Regulation of expression of BIK proapoptotic protein in human breast cancer cells: p53-dependent induction of BIK mRNA by fulvestrant and proteasomal degradation of BIK protein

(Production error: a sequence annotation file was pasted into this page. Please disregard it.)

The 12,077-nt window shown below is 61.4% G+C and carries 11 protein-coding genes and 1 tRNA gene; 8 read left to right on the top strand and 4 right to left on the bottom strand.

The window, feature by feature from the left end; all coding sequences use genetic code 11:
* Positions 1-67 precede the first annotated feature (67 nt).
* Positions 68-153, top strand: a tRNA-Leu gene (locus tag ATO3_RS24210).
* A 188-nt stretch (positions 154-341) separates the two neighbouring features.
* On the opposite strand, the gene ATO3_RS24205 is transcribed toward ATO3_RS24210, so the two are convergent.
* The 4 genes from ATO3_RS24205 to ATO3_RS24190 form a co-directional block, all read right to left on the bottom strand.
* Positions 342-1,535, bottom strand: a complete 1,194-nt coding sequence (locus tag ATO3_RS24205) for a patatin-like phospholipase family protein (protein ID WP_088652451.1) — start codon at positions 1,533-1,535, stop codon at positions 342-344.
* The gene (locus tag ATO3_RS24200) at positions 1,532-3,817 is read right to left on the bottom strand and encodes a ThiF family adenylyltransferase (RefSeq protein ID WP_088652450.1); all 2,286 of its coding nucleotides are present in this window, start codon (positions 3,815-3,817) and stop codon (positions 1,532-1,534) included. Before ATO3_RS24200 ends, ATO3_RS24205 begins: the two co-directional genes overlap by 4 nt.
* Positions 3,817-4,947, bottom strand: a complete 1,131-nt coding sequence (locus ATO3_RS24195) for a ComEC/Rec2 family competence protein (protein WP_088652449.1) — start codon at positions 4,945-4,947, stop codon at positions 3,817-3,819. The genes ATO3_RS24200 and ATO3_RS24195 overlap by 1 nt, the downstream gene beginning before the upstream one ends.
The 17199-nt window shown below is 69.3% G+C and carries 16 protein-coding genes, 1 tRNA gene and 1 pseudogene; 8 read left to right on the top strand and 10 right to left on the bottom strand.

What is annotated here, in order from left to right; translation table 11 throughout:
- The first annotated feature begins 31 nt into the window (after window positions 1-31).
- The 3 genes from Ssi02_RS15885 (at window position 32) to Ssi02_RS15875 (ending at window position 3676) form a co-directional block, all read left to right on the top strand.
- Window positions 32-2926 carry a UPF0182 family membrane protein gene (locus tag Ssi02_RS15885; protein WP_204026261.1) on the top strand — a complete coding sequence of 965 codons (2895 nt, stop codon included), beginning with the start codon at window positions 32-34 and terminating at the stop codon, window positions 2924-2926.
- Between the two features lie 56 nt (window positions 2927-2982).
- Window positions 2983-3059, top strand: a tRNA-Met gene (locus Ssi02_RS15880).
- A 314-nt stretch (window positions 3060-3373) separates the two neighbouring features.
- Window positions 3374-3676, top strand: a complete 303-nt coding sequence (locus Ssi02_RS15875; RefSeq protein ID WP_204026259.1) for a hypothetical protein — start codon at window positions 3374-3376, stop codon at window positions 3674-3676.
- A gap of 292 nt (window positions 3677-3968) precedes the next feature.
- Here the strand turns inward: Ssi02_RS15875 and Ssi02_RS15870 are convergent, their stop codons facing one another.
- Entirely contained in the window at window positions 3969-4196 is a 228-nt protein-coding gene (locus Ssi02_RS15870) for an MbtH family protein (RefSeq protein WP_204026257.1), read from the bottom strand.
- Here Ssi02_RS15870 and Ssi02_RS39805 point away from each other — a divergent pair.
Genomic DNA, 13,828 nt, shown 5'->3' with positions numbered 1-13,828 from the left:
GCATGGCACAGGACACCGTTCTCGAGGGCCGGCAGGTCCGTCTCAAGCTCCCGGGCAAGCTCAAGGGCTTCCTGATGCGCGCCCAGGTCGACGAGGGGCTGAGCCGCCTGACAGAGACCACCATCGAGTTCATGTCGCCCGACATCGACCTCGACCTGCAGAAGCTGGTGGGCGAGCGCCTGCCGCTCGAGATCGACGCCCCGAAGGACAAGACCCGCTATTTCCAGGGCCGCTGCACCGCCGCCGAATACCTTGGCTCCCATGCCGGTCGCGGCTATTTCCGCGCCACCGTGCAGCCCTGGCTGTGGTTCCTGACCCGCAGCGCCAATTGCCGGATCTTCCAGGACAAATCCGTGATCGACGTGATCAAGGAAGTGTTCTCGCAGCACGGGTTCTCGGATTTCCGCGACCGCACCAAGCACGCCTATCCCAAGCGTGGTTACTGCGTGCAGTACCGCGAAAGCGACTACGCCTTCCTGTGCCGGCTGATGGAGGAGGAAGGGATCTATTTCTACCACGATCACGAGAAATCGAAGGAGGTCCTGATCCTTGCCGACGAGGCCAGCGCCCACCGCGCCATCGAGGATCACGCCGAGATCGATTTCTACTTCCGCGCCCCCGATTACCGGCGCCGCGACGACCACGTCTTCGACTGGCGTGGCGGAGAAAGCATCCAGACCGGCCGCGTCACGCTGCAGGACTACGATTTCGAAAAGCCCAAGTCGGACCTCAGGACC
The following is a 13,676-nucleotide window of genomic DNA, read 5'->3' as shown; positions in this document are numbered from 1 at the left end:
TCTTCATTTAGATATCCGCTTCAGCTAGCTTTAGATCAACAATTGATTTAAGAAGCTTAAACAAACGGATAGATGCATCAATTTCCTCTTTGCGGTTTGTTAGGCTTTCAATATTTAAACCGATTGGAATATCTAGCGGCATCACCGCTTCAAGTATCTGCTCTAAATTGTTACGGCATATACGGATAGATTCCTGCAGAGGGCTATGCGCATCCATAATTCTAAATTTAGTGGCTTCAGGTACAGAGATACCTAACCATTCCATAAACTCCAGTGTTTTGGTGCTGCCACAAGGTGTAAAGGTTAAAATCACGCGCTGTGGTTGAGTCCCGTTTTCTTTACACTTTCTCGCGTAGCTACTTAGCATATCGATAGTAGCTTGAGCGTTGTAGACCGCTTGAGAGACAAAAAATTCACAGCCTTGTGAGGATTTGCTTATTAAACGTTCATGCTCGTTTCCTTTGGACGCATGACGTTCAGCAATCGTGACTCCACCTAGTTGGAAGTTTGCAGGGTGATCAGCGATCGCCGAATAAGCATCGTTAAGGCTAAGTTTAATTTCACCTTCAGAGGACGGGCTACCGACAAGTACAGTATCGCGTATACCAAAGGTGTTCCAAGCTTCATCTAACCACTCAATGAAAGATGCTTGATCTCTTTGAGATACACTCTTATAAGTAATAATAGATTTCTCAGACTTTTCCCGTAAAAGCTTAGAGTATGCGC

ABSTRACT Induction of mRNA for BIK proapoptotic protein by doxorubicin or gamma-irradiation requires the DNA-binding transcription factor activity of p53. In MCF7 cells, pure antiestrogen fulvestrant also induces BIK mRNA and apoptosis. Here, we provide evidence that, in contrast to doxorubicin or gamma-irradiation, fulvestrant induction of BIK mRNA is not a direct effect of the transcriptional activity of p53, although p53 is necessary for this induction. It is known that p53 up-regulated modulator of apoptosis (PUMA) mRNA is induced directly by the transcriptional activity of p53. Whereas gamma-irradiation induced both BIK and PUMA mRNA, only BIK mRNA was induced by fulvestrant. Whereas both fulvestrant and doxorubicin induced BIK mRNA, only doxorubicin enhanced the DNA-binding activity of p53 and induced PUMA mRNA. Small interfering RNA (siRNA) suppression of p53 expression as well as overexpression of dominant-negative p53 effectively inhibited the fulvestrant induction of BIK mRNA, protein, and apoptosis. Transcriptional activity of a 2-kb BIK promoter, which contained an incomplete p53-binding sequence, was not affected by fulvestrant when tested by reporter assay. Fulvestrant neither affected the stability of the BIK mRNA transcripts. Interestingly, other human breast cancer cells, such as ZR75-1, constitutively expressed BIK mRNA even without fulvestrant. In these cells, however, BIK protein seemed to be rapidly degraded by proteasome, and siRNA suppression of BIK in ZR75-1 cells inhibited apoptosis induced by MG132 proteasome inhibitor. These results suggest that expression of BIK in human breast cancer cells is regulated at the mRNA level by a mechanism involving a nontranscriptional activity of p53 and by proteasomal degradation of BIK protein.